Anthony Spinner: In-demand writer-producer

Anthony Spinner’s title card for Survival, the final episode of The FBI

One in a series about unsung figures of television.

Anthony Spinner, if anything else, didn’t lack for work as a writer and producer of television series.

His IMDB.COM ENTRY lists more than 20 producer credits and writer credits for more than 30 shows over decades.

Quinn Martin, the head of QM Productions, had an up-and-down relationship with Spinner. But Martin often turned to Spinner. As The FBI ended a nine-year run (with Spinner its producer for the final season), Martin immediately switched Spinner to produce Cannon.

At one point in the 1970s, Martin had Spinner produce two series at the same time — Cannon and Caribe, a kind of mix of Hawaii Five-O and The Man From U.N.C.L.E. Caribe was a Miami-based police unit (Five-O) with jurisdiction throughout the Caribbean (multi-nation, similar to U.N.C.L.E.).

Still, Spinner had jobs beyond QM. Most notably, he took over as producer of The Man From U.N.C.L.E. in what would be its final season (1967-68). The episodes he produced took on a much more serious tone compared with the show’s campy third season.

Among U.N.C.L.E. fans, Spinner draws a mixed reaction. For some, his episodes represent a revival. For others, those episodes are too humorless compared with the show’s first season.

Spinner was also story consultant and later producer of Search, a one-season series on NBC (1972-73).

Search concerned a private organization, but the show had elements of spy shows of the 1960s. Operatives played by Hugh O’Brian, Doug McClure and Tony Franciosa took on cases while being monitored by monitored by crabby Cameron (Burgess Meredith).

Spinner also was the subject of an in-joke on Mannix. Writer Stephen Kandel, who had worked for Spinner on the QM series Dan August, named a hit man after Spinner.

The two would work together again on Cannon. One of their highlights: Spinner and Kandel worked together to rescue Cannon scripts during a fire at the Samuel Goldwyn Studios, according to the book Quinn Martin, Producer by Jonathan Etter.

Caribe: QM tries to cross Five-O and U.N.C.L.E.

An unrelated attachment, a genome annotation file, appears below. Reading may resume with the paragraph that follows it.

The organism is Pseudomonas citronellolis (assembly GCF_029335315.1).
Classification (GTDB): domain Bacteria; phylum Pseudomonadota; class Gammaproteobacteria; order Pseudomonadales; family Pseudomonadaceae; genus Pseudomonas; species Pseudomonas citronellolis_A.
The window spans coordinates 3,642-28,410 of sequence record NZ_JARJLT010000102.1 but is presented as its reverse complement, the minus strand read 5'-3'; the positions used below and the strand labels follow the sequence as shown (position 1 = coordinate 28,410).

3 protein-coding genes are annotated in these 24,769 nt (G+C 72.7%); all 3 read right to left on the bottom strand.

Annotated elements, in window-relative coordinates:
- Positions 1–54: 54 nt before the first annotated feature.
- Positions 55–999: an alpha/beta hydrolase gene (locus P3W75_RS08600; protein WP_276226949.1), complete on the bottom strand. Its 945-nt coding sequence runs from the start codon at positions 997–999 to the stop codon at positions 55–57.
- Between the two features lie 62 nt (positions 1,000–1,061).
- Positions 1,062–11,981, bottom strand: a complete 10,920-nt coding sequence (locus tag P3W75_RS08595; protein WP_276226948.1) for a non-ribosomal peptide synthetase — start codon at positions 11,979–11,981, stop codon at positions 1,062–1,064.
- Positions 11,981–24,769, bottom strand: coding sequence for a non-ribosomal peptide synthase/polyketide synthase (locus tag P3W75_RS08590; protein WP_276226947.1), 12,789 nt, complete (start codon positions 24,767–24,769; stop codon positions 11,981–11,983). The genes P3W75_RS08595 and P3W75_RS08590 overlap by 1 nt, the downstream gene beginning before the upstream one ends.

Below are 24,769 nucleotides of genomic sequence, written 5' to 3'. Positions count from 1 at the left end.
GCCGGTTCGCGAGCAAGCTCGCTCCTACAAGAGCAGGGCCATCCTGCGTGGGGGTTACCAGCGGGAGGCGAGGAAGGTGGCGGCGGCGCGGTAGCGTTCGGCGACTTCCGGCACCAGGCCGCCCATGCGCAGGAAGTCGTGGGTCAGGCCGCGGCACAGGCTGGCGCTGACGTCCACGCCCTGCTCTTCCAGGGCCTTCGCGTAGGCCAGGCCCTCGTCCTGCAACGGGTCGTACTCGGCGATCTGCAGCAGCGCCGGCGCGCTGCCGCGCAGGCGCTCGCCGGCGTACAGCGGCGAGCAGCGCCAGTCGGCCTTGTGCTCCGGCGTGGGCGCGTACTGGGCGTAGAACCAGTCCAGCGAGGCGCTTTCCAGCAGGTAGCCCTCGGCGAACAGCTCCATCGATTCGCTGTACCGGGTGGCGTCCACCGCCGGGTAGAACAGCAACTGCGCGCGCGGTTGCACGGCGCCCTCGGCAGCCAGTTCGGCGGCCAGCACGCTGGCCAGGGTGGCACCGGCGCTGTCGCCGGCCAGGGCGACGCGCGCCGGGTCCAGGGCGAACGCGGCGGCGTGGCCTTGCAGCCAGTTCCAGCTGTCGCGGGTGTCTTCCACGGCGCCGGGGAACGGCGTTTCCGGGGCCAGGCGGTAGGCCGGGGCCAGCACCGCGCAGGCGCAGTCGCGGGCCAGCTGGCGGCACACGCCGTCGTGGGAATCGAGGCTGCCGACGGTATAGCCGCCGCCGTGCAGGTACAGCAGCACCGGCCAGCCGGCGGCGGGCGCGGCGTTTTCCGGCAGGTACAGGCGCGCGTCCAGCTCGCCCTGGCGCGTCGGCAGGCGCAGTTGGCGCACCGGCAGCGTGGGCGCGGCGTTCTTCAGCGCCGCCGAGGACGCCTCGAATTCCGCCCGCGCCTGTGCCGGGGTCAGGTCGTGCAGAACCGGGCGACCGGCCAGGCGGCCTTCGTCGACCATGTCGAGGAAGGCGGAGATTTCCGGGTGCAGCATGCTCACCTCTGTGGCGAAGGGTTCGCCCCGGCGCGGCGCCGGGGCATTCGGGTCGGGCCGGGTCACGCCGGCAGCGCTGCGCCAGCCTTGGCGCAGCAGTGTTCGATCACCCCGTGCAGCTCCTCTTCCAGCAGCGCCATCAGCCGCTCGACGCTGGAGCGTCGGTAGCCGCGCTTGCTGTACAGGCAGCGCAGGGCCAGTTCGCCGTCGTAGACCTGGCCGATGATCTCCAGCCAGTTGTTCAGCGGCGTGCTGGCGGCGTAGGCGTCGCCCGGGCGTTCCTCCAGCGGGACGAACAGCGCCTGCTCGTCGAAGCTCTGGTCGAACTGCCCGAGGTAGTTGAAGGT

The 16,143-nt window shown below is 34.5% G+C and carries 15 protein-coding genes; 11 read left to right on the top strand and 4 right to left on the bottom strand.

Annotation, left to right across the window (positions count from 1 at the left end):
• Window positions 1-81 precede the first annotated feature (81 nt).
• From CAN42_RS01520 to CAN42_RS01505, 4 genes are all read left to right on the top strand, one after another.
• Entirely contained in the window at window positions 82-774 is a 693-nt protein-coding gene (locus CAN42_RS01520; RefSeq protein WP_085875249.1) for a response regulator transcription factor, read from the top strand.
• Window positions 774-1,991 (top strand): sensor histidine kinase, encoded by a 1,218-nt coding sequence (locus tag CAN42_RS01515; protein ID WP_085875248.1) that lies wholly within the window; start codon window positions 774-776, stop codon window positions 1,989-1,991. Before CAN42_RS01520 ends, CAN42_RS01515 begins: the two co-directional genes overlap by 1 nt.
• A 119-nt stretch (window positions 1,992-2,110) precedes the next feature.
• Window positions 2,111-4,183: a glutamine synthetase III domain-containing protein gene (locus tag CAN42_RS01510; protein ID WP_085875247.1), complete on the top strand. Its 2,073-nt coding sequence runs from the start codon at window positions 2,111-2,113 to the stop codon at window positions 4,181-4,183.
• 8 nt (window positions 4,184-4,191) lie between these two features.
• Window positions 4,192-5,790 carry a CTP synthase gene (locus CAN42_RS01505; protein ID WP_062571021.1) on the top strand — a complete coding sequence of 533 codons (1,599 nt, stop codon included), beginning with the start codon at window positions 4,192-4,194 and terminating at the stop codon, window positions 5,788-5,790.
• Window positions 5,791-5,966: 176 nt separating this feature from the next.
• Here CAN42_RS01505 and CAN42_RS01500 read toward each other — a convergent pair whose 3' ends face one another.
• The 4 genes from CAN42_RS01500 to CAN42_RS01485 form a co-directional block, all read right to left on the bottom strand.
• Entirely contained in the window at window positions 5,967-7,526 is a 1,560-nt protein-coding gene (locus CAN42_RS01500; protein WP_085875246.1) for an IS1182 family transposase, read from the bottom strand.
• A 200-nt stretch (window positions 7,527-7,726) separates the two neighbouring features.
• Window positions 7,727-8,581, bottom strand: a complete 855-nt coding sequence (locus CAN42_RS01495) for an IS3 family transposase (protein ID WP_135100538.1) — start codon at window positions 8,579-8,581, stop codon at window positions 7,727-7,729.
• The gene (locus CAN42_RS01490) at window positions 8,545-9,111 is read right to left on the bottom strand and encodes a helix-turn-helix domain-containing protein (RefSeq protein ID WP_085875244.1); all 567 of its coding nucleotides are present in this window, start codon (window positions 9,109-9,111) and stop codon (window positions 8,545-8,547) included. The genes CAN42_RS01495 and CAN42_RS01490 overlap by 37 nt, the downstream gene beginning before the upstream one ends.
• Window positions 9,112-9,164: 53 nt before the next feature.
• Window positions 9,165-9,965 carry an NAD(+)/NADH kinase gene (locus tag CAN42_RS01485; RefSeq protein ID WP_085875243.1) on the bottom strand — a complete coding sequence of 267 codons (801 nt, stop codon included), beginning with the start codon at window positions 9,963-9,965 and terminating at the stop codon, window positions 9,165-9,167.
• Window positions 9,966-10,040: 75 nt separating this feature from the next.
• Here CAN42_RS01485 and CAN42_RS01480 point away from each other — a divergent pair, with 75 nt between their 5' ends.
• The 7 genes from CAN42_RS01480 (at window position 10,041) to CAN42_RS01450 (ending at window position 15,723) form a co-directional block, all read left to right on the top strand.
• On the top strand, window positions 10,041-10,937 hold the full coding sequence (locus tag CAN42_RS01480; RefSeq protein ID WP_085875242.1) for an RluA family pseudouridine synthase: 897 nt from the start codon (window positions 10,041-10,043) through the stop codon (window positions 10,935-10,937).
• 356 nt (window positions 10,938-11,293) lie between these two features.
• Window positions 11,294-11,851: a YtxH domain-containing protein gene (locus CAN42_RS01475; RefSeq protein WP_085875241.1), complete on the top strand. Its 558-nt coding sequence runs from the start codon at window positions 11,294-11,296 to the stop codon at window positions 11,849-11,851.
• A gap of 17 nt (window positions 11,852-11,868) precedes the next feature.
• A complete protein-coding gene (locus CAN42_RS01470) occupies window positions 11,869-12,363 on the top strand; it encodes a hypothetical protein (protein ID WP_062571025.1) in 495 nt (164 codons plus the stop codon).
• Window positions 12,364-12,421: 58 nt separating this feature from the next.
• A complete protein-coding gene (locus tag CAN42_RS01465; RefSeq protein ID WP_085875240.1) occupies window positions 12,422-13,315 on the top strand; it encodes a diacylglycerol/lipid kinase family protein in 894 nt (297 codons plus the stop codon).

Advertisement for Caribe's premiere in early 1975.

Advertisement for Caribe’s premiere in early 1975.

Producer Quinn Martin enjoyed a lot of success in the 1970s with Cannon, The Streets of San Francisco and Barnaby Jones. Caribe was not a high mark, however.

The veteran producer, in effect, was doing a cross of Hawaii Five-O (police drama in a tropical setting) and The Man From U.N.C.L.E. (Caribe, like U.N.C.L.E. was multi-national, although Caribe’s  jurisdiction only extended throughout the Carribean).

Unfortunately for QM Productions (and ABC, the network which televised the show), it ran only for a half-season, from February through May of 1975. The show’s IMDB.COM ENTRY only has episode titles and no plot summaries.

The Spy Commander actually watched the series regularly. I can tell you it included international intrigue (the way Five-O did on CBS). I also have a vague memory of an episode where a military coup against the United States was foiled.

The problem is the show has rarely been seen since its original ABC run. The main source of information about the show is Jonathan Etter’s 2003 book Quinn Martin, Producer.

Martin assigned the project to producer Anthony Spinner, who was simultaneously producing the private eye drama Cannon. According to the Etter book, Spinner envisioned Robert Wagner in the lead. Martin sent word that Stacy Keach would be the lead instead.

“And my head was swiveling like in The Excorist,” Spinner told Etter. “I said, ‘Quinn, I’ve written nine shows for R.J. Wagner — all slick, sophisticated, superficial, wise-guy charm, with millions of girls. How does Stacy Keach play R.J. Wagner? I’ll have to rewrite every single script now.'”

Rounding out the cast was future director Carl Franklin as Keach’s sidekick and Robert Mandan as the boss who sent Our Heroes on their assignments. Mandan , up until this time, was primarily a dramatic actor (including guest star appearances on other QM shows), but he’d become most famous for the (deliberately) goofy 1977-81 series Soap.

Caribe was based out of Miami, similar to how Five-O was based out of Honolulu. The original plan, according to Etter’s book, was to actually film elsewhere in the Carribean but that proved logically impossible because of obtaining visas, etc.

That perhaps shouldn’t have been a surprise. Thirteen years earlier, the first James Bond film, Dr. No, had a difficult shoot in Jamaica that put the movie well behind schedule. And Caribe faced tighter deadlines than Dr. No had. In any case, Miami and vicinity would double for the whole Carribean.

Despite the efforts of Spinner and others, Caribe didn’t survive its only half-season. Today, it’s hard to find evidence of the show’s existence. Even a talented producer such as Quinn Martin has his off days.

Meanwhile, author and television writer-producer has posted an audio copy of a Caribe main titles, including voice work by QM announcer Hank Simms.